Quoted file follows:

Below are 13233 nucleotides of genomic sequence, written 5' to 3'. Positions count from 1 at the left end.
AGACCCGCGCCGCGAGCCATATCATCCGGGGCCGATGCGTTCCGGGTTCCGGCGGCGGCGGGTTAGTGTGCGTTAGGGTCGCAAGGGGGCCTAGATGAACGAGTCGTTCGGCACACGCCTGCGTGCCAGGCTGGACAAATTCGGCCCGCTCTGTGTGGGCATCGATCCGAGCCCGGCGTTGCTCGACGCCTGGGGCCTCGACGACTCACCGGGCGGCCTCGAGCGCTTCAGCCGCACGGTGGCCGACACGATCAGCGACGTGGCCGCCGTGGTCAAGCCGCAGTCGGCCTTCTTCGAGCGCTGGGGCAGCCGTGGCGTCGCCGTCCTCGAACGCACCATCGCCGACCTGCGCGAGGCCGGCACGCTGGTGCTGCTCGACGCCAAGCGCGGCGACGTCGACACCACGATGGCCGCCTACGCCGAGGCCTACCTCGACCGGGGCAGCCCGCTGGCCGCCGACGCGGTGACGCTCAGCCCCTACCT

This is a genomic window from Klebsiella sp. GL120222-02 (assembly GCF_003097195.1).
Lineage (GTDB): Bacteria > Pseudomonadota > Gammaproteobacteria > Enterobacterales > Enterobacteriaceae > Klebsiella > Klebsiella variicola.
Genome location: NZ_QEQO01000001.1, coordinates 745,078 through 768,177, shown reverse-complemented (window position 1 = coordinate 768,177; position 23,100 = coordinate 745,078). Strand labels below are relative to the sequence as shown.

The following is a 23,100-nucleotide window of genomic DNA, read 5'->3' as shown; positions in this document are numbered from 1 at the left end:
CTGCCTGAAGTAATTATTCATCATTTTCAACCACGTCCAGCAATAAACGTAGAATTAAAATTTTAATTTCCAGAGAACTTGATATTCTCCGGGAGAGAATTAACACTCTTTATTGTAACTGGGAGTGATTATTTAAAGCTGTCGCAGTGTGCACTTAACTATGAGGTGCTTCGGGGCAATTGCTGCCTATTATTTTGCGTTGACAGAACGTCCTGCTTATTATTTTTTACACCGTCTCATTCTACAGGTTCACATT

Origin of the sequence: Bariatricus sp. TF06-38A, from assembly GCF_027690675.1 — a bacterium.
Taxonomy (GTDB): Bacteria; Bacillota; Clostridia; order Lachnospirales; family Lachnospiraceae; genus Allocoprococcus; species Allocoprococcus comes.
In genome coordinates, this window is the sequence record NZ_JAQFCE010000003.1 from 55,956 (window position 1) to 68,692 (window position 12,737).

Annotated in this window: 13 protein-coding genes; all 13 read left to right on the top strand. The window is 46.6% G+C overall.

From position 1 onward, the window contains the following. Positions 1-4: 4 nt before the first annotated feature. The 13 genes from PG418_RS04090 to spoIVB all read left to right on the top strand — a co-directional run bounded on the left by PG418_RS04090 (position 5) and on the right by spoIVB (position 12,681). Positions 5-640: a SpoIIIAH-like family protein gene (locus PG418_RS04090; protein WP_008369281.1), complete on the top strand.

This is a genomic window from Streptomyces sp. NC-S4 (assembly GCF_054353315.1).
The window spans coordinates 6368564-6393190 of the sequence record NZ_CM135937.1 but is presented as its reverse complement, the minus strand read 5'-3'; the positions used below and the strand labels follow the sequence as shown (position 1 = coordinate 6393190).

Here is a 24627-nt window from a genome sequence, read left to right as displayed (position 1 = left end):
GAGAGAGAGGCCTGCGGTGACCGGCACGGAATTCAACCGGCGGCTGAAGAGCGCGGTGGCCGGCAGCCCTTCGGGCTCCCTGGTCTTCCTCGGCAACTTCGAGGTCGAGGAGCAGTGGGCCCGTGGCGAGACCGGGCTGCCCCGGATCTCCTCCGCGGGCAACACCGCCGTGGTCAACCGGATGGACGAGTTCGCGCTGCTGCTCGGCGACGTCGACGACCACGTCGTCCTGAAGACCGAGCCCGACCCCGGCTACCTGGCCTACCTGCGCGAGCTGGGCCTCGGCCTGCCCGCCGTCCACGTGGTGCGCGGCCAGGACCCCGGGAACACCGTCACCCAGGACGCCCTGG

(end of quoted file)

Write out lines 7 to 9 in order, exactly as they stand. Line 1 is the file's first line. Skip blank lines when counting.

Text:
CTGCCTGAAGTAATTATTCATCATTTTCAACCACGTCCAGCAATAAACGTAGAATTAAAATTTTAATTTCCAGAGAACTTGATATTCTCCGGGAGAGAATTAACACTCTTTATTGTAACTGGGAGTGATTATTTAAAGCTGTCGCAGTGTGCACTTAACTATGAGGTGCTTCGGGGCAATTGCTGCCTATTATTTTGCGTTGACAGAACGTCCTGCTTATTATTTTTTACACCGTCTCATTCTACAGGTTCACATT

Origin of the sequence: Bariatricus sp. TF06-38A, from assembly GCF_027690675.1 — a bacterium.
Taxonomy (GTDB): Bacteria; Bacillota; Clostridia; order Lachnospirales; family Lachnospiraceae; genus Allocoprococcus; species Allocoprococcus comes.